Lowell embarked on a popular series in 1997 with the publication of Amber Beach, which introduced readers to the Donovan family, titans in the menacing world of precious gemstones who must dodge murderers, thieves, and power-hungry governments to protect their business. Of the first in the series, Kirkus Reviews wrote, "A romance that offers all the sexual tension, adventure and squishy clichés that fans of the genre could possibly want."

When Lowell was getting started as sci-fi writer Ann Maxwell, she was writing on legal pads while caring for her two young children. Evan was a reporter for the Los Angeles Times, covering international crime. In the early 1980s, after he had already collaborated on three mystery novels with Lowell, Maxwell decided to quit daily journalism and write fiction full-time.

The couple has since become a cottage industry of genre fiction operating out of their Seattle-area home. They collaborate on some projects, go solo on others. Lowell has described a seven-day-a week work packed with deadlines, an organized effort that starts out with book outlines that typically take about a month to draft as well as character sketches. Then the writing begins.

"My fiction deals with problems of strength rather than problems of weakness," she told Contemporary Authors. There is no appeal or purpose for me in reading -- or writing -- fiction that portrays incessant, excruciating, and pointless pain in the lives of characters."

Good To Know

Readers are surprised to find out that the books Lowell writes with her husband are true collaborations. "In fact, a lot of people, once they know, say, 'Oh, I know who did this in the book, and I know who did this,' and they're almost invariably wrong," she told the Los Angeles Times.

Two of the most intriguing time periods for Lowell are medieval England and the post-Civil War period in the American West. "In both cases it was a time of expanded possibilities for individuals, regardless of birth or heritage, to create a better life and, ultimately, a better world, from chaos," she told Contemporary Authors.

Read More Show Less
    1. Also Known As:
      Ann Maxwell; A .E. Maxwell; Annalise Sun; Lowell Charters
    1. Date of Birth:
      April 5, 1944
    2. Place of Birth:
      Milwaukee, Wisconsin
    1. Education:
      B. A., University of California, 1966

First Chapter

Death Is Forever

Chatper One

Northern Territory, Australia
October

"Two people died getting this to me."

Cole Blackburn looked at the small worn velvet bag in Chen Wing's hand and asked, "Was it worth it?"

"You tell me."

With a swift motion Wing emptied the contents of the bag onto the ebony surface of his desk. Light rippled and shifted as nine translucent stones tumbled over one another with tiny crystalline sounds. The first impression was of large, very roughly made marbles that had been chipped and pitted by use. Nine of the thirteen stones were colorless. Three were pink. One was the intense green of a deep river pool.

Cole's hand closed over the green marble. It was as big as the tip of his thumb and surprisingly heavy for its size. He rubbed it between his fingers. The surface had an almost slippery feel, as though it had been burnished with precious oils. He turned the stone until he found a flat, cleanly chipped face. He bathed it with his breath.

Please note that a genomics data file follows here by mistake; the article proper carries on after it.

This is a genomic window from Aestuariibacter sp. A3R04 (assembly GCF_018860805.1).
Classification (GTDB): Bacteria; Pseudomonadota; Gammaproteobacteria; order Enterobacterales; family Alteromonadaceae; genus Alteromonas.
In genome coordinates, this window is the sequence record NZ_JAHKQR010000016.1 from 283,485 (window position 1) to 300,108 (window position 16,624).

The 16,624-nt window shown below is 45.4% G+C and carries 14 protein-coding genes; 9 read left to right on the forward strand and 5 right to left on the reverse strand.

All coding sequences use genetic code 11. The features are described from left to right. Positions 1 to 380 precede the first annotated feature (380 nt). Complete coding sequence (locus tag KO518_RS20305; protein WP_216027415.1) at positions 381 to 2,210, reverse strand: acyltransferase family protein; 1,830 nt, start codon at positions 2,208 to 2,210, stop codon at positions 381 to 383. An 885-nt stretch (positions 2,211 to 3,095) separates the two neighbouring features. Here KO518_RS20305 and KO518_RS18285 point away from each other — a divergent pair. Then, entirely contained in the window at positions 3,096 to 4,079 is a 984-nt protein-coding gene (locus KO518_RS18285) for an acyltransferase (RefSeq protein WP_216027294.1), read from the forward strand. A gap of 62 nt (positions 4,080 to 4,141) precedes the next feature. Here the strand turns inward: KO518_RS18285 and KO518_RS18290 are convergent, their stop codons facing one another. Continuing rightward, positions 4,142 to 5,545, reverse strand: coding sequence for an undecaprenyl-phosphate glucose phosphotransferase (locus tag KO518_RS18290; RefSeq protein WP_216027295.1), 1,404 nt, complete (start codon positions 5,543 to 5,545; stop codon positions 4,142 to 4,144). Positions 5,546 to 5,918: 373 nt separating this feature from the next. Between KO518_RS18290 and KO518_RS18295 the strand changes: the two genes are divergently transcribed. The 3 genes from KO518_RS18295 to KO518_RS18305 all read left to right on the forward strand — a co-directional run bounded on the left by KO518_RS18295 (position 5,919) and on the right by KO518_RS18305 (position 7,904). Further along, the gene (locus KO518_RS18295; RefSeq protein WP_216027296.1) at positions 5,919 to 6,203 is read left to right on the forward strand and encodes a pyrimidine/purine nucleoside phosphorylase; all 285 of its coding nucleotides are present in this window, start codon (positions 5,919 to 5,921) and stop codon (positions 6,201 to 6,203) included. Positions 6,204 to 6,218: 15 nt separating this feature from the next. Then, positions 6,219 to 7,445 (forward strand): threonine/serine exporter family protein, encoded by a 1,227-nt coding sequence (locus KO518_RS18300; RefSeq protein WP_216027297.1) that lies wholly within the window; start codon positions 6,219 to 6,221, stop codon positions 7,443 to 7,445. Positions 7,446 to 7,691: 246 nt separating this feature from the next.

No moisture collected on the smooth green surface.

Excitement stabbed through Cole. Without a word he walked to a liquor cart that stood against a nearby wall. He picked up a heavy leaded crystal glass and glanced at Wing, who nodded. Cole brought the green stone down the side of the glass in a single swift stroke.

The stone scratched the glass easily and deeply. The stone itself wasn't marked.

At random Cole picked up other stones from the desk and drew them down the crystal surface. New scratches formed. The stones themselves remained untouched. He pulled a well-worn jeweler's loupe from his pocket, angled the desk light to his satisfaction, picked up the deep green stone, and examined it.

The sensation was like falling into a pool of intense emerald light. Yet this was not an emerald. Even uncut and unpolished, the stone held and dispersed light in ways that only a diamond could. It shimmered between his fingers with each tiny movement of his hand. Light flowed and glanced among the irregularities in the stone's surface and gathered in its luminous depths. There were no fractures and only two very minute flaws, both irrelevant to the diamond's value. They lay just below the surface, where they would be cut and polished out of existence.

Cole looked at several more stones before he put his loupe back in his pocket and said, "White paper."

Wing opened a desk drawer, extracted a pure white sheet of Pacific Traders Ltd. letterhead, and slid it across the desk. Cole pulled a small chamois bag from his pocket and removed a rough diamond that he knew was of perfect color. Uncut and unpolished, the stone had a natural octahedral shape. It looked almost manmade next to the worn, irregular stones from Wing's bag.

Cole spaced the diamonds across the surface of the paper. One of the stones changed color subtly, becoming more coral than pink. The other pinks deepened to a lovely clear rose. Most of the white stones took on a blue sheen that exactly matched Cole's diamond. One or two showed a very faint yellow cast to their white, a color shift that only an expert eye would have detected or cared about.